If you live in Texas, sooner or later, someone is going to say this to you: "How do you know you don't like hunting if you've never tried it?" People here take their hunting very seriously, planning for weeks before opening day. They eat what they kill; a good sized deer can feed a family for the winter. So when a guy I was dating, J(forgot his name), asked me to go dove hunting, and asked that question, I reluctantly agreed.
At the crack of dawn, along with a large crowd, there we were. I was reasonably sure I would never actually hit anything. Doves are not huge birds, after all. I was determined to just shoot a few rounds of pellets into the air, and that would be that. When the doves began flying, I dutifully raised the shotgun to my shoulder and fired. It was a tremendous noise; the doves that fell from the sky were likely scared to death.
After a couple of hours,my ears were ringing. J decided that we should drive to his family's property, where we might find a few more doves to frighten to death. Thirty minutes later we drove over an extremely rough dirt road in a pickup truck, me holding on for dear life and J looking for doves. He pulled over near some trees, shut off the engine, and turned to me.
"There are two doves over on that branch," he whispered. I could not see a thing. Not a single dove. If there were two doves in that tree, they couldn't have been worried. I wasn't sure exactly what I was supposed to be shooting at. I said as much. We got out of the truck quietly, and J handed me the shotgun.
"See that branch right there?" J leaned in next to me, his mouth next to my ear. He pointed right in front of us. "It's straight up from there...just lift the gun slow and easy...easy...now...SHOOT THE SQUIRREL! SHOOT THE SQUIRREL! DAMMIT--SHOOT THE SQUIRREL!!!"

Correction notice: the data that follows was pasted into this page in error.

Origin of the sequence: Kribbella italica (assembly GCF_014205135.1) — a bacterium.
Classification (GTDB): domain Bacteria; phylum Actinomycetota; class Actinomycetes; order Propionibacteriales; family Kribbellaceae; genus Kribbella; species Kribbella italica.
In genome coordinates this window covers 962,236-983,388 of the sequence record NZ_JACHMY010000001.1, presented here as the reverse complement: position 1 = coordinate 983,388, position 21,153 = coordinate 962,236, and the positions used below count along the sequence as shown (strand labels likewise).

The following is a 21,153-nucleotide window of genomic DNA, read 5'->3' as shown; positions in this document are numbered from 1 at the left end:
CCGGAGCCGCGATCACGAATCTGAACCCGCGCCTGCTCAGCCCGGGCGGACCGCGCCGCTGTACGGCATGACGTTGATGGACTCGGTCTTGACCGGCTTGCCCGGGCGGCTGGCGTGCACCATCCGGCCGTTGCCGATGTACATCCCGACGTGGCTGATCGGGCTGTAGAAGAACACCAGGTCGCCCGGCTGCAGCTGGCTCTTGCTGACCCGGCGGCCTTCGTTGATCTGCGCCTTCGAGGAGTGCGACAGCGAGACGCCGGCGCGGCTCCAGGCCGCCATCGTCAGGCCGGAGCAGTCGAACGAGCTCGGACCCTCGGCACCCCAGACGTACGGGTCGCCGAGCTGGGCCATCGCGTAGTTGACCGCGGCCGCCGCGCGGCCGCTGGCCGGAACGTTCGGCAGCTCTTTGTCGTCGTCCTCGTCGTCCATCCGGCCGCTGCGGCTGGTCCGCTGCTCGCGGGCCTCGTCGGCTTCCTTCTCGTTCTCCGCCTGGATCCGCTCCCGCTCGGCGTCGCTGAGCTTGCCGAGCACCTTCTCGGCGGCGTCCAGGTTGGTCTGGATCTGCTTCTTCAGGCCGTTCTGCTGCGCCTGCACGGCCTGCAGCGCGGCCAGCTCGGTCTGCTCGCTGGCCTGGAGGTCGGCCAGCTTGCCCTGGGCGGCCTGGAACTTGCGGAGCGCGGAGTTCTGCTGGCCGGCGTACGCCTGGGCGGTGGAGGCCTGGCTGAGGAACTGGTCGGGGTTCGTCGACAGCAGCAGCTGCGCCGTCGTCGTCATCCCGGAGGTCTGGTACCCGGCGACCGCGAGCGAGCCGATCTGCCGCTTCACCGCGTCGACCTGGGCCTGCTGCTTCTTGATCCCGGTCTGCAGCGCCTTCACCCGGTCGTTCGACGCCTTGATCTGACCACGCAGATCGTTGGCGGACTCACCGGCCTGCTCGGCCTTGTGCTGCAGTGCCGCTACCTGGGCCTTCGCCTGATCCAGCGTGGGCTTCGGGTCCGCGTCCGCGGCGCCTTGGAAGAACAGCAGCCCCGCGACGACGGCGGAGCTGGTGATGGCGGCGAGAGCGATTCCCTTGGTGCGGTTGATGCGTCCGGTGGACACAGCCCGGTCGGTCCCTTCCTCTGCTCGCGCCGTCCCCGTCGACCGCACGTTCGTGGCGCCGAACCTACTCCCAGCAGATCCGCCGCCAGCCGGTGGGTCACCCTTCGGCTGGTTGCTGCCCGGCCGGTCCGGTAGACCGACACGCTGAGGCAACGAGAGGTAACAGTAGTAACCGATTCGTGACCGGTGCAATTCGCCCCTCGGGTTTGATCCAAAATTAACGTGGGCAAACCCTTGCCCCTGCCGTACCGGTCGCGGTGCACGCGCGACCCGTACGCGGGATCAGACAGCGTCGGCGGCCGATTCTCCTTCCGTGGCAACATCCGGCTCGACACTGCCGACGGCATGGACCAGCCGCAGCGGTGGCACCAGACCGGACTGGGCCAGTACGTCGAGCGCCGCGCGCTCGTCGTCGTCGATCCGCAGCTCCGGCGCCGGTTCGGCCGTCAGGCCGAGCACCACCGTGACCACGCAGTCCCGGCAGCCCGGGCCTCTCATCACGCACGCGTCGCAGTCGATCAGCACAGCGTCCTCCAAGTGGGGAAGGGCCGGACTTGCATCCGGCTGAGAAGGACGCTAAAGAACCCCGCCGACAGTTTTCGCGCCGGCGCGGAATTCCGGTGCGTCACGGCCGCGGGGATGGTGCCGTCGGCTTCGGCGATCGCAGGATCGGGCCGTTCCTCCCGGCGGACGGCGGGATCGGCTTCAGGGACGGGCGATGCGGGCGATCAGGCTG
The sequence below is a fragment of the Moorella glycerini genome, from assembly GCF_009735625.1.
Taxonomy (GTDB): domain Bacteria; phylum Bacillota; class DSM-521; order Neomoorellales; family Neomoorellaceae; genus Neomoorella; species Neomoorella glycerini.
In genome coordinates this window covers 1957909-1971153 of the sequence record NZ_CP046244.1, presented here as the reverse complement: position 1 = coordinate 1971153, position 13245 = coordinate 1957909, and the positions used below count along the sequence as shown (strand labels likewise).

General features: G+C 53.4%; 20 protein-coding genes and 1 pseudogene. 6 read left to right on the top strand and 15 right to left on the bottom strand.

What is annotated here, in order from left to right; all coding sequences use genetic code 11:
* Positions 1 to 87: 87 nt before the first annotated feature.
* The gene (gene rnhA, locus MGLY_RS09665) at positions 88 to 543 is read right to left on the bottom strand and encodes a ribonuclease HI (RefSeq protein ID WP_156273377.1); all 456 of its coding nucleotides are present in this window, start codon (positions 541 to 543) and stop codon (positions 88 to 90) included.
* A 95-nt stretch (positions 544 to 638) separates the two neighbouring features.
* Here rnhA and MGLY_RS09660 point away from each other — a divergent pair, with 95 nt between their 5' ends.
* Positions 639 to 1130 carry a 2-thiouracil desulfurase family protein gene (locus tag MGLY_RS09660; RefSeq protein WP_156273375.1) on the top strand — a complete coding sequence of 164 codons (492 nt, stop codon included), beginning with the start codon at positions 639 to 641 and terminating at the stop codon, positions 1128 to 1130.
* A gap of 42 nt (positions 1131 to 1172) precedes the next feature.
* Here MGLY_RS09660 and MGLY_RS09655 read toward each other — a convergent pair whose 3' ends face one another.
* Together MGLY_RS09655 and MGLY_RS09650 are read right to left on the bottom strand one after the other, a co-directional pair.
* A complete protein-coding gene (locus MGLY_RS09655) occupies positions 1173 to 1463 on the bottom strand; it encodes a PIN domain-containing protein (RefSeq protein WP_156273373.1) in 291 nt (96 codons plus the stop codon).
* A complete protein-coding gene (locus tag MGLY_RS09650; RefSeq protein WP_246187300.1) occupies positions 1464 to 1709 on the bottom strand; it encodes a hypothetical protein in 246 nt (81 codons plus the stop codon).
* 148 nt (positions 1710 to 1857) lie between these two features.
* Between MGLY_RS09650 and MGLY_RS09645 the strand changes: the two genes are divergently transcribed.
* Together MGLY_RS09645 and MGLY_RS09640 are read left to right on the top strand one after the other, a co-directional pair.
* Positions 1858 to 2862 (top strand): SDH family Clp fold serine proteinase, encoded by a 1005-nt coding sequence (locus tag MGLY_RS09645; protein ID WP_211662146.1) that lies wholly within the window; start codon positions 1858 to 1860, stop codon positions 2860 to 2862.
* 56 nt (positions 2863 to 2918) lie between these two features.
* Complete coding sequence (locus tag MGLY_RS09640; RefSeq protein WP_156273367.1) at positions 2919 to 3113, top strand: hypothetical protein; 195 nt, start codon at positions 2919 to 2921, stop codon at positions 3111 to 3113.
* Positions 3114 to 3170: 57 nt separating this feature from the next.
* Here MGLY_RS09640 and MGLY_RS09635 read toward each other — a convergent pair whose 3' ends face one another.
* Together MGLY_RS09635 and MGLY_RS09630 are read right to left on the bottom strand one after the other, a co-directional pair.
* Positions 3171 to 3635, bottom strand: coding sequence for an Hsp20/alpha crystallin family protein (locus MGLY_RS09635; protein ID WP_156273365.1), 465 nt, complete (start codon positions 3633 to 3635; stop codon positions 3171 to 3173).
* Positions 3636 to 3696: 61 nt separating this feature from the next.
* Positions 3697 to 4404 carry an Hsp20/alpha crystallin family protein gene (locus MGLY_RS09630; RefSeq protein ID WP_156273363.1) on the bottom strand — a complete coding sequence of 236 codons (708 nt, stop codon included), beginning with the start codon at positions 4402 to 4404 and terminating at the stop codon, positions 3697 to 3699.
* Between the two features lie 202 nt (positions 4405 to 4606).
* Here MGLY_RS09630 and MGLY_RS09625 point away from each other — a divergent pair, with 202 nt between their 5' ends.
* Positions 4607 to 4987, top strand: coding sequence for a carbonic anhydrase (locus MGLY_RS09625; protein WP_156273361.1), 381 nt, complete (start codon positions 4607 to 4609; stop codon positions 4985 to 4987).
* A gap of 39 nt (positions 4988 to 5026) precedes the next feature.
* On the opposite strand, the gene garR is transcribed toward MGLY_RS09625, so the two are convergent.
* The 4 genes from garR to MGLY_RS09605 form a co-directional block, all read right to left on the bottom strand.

He grabbed the gun from me and shot that squirrel, which I never did see. The doves flew away. My heart was practically bursting from my chest while J ran to find what he had killed.
I was livid.
"What in the HELL was that about?" I yelled. "Why did you want me to shoot a poor squirrel? You scared me half to death!" J just looked at me as if I'd lost my mind.
"Squirrels are good eating," was all he said. I threw up a little in my mouth. We got back into the truck and drove around a few more hours, until I accidentally shot two doves, who zigged when they should have zagged. J had killed about twenty. He cleaned all of them, wrapping the breasts in bacon with a jalepeno, and grilled them, along with the squirrel. Because you eat what you kill.
I killed the doves, so I gave thanks and ate them, and they were delicious. I decided then and there, however, that hunting was NOT for me, and neither was J. In that split second when he was screaming at me to shoot a defenseless squirrel, I actually thought about shooting him. I'm not proud of that, but I thought about it all the same. I can't hide from it. It still frightens me to see that darkness within myself, and I still grapple with what that says about me. I have a long road ahead of me to spiritually recover from that single moment.
Because you eat what you kill.